Orion Reads
a diary of books etc.

Tuesday, March 29, 2005

The Dispossessed

Finally finished Ursula LeGuinn's The Dispossessed. Like most of LeGuinn's science fiction, it's an exploration of aspects of human society and relationships. In this case, she presents an entire planet which is a functional anarchy. While it's true that she carefully sets the stage to bring up various aspects of anarchy and avoid others, it's still a beautiful portrayal of what is, after all, the most civilized social structure going. As always, the society and characters LeGuinn creates are exceptionally real and believable, and the story slides easily into your head like a delicious chocolate truffle.

A quick summary. There's a planet in space much like present-day Earth, and an Anarchist revolution erupts. To quell it, the revolutionaries are given the planet's large moon to inhabit. So, many thousand colonists go live on the moon. Our story takes place about two hundred years later and is primarily a portrait of the issues and hardships encountered in building a functional anarchy.

They have no possessive words in their language (altho some get introduced in translation).
No property, of course.
There word for 'work' is the same as the word for 'play'.
She asserts that a person's desire to do good work is at least as much motivation as profit.
Drudge jobs are shared by everyone- once a week or so you peel spuds or recycle shit.

The weak spot in her allegory, in my opinion, is that the planet itself is not very hospitable. It's dry, barely fertile, essentially a desert. It's well known that communities in harsh environments tend to have a higher degree of cooperation and mutual trust. In the words of Lauren re living in a small Arctic town, "People have to watch out for each other here, or everyone would die."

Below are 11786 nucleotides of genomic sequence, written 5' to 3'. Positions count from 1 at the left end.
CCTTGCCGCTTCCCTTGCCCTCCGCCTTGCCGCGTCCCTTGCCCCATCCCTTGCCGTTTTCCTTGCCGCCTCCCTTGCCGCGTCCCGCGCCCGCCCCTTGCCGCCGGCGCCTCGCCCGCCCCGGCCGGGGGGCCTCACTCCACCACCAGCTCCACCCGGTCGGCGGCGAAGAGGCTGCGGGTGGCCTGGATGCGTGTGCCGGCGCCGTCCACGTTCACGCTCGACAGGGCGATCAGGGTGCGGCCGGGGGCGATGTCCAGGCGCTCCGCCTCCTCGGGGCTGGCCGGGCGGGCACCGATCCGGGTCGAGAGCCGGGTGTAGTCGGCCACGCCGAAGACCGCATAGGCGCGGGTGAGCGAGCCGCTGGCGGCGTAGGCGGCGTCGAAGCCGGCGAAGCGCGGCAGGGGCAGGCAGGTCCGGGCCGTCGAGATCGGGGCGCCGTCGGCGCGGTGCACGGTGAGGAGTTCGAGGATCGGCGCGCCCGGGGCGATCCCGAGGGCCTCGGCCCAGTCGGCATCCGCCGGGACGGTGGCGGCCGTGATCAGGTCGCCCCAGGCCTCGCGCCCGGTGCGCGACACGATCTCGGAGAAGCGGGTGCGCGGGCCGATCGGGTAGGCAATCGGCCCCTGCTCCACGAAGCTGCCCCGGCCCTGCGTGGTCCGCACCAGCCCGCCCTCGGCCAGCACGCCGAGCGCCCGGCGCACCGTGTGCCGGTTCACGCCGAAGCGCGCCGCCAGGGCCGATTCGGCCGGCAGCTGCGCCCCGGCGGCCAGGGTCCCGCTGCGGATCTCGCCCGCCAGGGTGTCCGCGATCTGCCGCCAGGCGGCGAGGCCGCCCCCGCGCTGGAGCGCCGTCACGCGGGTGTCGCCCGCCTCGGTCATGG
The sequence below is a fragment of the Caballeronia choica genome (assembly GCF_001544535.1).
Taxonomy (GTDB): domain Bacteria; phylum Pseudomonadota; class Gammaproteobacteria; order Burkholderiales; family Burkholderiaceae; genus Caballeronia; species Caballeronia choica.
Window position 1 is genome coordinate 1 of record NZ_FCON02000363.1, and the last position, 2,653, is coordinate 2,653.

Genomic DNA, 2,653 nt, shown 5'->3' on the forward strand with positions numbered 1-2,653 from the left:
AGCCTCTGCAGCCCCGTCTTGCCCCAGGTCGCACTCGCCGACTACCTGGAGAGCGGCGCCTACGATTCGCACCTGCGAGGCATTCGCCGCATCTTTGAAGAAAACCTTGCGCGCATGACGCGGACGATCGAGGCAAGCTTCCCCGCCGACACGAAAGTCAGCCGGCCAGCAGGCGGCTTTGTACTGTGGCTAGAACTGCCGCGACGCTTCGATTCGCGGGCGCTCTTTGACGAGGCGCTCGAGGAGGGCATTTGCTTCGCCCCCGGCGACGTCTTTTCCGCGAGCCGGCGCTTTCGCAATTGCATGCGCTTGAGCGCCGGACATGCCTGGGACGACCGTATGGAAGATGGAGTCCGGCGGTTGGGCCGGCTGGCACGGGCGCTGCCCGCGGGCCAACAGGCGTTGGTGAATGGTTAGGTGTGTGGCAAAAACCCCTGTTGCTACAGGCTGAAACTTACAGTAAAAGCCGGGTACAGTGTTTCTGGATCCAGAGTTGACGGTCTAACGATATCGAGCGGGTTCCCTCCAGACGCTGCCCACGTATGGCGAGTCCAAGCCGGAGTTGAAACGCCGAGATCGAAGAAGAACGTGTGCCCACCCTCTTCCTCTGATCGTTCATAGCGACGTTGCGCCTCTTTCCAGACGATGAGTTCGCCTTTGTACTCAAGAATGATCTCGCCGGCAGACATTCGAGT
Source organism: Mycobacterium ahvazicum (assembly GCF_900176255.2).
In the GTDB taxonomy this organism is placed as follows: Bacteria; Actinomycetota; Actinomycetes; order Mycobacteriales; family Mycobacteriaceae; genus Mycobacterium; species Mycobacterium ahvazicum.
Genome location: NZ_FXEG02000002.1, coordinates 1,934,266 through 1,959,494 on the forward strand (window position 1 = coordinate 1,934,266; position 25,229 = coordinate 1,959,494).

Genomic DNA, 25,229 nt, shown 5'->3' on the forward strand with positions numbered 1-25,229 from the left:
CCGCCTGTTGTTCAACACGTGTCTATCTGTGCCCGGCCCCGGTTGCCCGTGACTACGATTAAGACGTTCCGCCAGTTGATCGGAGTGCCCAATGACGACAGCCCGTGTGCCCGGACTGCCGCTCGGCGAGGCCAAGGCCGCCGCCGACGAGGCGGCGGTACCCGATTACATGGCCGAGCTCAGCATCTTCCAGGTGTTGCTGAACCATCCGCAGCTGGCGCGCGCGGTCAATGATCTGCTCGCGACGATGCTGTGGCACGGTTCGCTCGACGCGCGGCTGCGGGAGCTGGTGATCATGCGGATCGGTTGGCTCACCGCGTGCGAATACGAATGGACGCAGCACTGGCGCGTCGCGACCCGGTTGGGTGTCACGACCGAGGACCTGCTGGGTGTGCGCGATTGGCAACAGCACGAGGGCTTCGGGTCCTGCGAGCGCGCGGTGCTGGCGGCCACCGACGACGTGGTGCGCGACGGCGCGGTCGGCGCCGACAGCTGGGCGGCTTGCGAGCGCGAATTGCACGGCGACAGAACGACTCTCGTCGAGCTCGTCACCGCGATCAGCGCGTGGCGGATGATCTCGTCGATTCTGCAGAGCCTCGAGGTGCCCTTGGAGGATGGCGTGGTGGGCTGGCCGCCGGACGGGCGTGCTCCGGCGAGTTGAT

So LeGuinn is really avoiding the problem of anarchy in a surplus.
Nonetheless, i think it's a useful, if limited, exploration.

Along the way there's some beautiful gems of interpersonal relationships, sex, and creativity. She even manages to introduce some future revolutionary science without going into too much detail, which always breaks it in other books.
Anyhow. A good book.

Read a bit more of A Room of One's Own. I have to revise my earlier opinion that it was all poppycock; i think just the first bits are poppycock. After setting the table for a while she finally takes the covers off the dishes and starts doing some man-bashing.

Started We wish to inform you that tomorrow we will be killed with our families, by Philip Gourevitch. I'm only about four pages in tho, so nothing much to say. Rwanda is small! It's only about two hundred miles across.

I don't really want to write much about music in here.
So i'm not. But i got some new CDs and have some opinions on them. Just so you know.


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